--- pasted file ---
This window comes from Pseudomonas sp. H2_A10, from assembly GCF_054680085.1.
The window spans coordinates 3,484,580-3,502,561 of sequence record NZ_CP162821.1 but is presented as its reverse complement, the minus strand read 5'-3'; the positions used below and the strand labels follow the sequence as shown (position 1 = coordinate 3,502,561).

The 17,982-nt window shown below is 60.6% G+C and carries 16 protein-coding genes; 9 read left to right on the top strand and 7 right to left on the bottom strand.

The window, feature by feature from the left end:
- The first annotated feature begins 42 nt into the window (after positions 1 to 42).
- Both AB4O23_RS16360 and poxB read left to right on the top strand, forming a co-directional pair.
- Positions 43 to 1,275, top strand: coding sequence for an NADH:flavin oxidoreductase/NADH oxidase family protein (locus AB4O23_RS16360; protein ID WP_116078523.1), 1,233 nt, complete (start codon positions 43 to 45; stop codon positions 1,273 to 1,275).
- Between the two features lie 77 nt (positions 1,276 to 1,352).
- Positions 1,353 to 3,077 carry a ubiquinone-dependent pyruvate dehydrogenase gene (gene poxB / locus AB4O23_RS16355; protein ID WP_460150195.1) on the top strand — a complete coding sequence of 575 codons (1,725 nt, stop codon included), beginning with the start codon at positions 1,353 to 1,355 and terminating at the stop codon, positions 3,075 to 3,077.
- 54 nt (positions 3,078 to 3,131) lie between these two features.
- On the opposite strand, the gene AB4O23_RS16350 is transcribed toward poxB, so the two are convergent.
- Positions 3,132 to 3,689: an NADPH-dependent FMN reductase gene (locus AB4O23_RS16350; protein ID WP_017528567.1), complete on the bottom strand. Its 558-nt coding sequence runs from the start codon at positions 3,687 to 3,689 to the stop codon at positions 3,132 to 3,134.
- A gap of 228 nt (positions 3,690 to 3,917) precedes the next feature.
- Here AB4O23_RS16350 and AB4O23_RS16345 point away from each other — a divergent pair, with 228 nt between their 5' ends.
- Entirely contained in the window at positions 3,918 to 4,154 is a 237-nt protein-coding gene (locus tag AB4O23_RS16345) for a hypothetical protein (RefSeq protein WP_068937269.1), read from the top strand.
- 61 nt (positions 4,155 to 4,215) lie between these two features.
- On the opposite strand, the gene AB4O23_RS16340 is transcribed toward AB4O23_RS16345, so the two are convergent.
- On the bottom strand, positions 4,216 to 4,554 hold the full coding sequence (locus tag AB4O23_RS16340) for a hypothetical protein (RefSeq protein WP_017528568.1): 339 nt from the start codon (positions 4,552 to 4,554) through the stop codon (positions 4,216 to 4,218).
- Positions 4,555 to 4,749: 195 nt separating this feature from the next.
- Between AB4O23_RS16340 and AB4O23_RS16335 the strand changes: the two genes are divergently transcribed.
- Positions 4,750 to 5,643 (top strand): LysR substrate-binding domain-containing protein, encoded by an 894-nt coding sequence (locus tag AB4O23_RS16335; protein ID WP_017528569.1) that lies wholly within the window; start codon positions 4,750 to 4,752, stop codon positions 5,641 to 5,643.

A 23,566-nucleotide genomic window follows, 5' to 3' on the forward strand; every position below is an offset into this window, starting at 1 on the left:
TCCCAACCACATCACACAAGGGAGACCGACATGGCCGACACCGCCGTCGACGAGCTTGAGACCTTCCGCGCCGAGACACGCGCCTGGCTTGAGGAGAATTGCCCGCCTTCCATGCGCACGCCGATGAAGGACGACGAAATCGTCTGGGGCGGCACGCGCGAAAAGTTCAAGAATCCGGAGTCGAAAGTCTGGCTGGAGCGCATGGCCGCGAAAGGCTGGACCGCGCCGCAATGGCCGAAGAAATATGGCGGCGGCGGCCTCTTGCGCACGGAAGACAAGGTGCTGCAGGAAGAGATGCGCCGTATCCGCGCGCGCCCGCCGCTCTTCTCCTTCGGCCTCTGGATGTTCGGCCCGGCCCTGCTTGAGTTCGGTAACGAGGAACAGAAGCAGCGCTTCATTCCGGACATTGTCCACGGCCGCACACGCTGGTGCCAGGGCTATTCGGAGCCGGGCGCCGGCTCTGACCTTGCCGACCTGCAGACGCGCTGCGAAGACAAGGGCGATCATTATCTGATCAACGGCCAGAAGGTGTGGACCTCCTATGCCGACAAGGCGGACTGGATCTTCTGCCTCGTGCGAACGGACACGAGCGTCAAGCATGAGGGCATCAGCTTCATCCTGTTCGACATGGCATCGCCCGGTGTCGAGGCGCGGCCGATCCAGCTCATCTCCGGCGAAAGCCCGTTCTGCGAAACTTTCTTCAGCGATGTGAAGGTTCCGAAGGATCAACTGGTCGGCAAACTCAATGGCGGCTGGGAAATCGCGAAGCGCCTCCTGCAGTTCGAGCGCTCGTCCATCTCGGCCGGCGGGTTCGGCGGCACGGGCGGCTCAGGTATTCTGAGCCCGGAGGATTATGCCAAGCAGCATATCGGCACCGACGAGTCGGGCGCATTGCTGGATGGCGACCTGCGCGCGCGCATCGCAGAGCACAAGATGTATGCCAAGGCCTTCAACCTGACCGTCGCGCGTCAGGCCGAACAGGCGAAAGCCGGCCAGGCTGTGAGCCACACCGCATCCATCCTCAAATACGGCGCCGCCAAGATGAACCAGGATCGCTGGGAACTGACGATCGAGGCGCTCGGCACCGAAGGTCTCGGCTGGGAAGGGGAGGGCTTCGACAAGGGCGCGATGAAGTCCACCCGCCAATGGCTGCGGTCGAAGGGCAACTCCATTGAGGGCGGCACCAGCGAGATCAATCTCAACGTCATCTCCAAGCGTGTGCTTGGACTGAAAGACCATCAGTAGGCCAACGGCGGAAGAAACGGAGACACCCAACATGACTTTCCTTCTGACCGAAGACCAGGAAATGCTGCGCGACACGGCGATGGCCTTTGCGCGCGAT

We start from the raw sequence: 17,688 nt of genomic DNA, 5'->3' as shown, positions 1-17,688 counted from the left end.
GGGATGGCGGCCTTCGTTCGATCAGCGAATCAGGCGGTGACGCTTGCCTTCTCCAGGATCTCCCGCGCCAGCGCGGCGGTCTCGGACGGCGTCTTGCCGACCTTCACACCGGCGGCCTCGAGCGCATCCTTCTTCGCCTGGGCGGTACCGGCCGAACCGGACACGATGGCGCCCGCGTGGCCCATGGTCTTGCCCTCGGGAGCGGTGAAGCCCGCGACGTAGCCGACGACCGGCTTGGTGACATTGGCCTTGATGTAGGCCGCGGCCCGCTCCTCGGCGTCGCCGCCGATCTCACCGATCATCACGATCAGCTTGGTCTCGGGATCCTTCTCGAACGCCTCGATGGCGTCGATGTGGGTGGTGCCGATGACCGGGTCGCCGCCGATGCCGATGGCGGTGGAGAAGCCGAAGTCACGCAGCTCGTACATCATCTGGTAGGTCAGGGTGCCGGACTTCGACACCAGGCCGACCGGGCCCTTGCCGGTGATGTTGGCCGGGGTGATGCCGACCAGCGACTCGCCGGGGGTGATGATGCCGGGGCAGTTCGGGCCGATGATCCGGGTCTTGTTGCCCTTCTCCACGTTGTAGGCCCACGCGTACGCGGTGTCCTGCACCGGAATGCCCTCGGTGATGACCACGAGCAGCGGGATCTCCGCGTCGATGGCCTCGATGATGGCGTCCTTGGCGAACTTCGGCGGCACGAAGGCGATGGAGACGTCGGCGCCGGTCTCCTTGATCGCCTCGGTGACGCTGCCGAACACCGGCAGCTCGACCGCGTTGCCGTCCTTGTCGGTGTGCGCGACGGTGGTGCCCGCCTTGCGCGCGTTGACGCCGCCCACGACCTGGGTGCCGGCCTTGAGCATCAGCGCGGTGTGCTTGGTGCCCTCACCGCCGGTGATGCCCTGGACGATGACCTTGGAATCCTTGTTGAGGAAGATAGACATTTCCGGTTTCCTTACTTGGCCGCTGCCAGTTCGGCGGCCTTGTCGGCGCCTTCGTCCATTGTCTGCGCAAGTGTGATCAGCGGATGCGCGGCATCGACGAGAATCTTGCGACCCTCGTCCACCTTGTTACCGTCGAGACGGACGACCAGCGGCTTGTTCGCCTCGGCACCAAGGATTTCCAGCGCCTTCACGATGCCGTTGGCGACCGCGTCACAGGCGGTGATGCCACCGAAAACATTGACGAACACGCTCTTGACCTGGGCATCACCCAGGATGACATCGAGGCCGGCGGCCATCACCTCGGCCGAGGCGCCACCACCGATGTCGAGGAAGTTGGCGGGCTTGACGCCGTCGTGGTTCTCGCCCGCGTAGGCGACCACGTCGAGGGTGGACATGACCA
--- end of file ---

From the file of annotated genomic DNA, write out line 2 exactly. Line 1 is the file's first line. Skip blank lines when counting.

The window spans coordinates 3,484,580-3,502,561 of sequence record NZ_CP162821.1 but is presented as its reverse complement, the minus strand read 5'-3'; the positions used below and the strand labels follow the sequence as shown (position 1 = coordinate 3,502,561).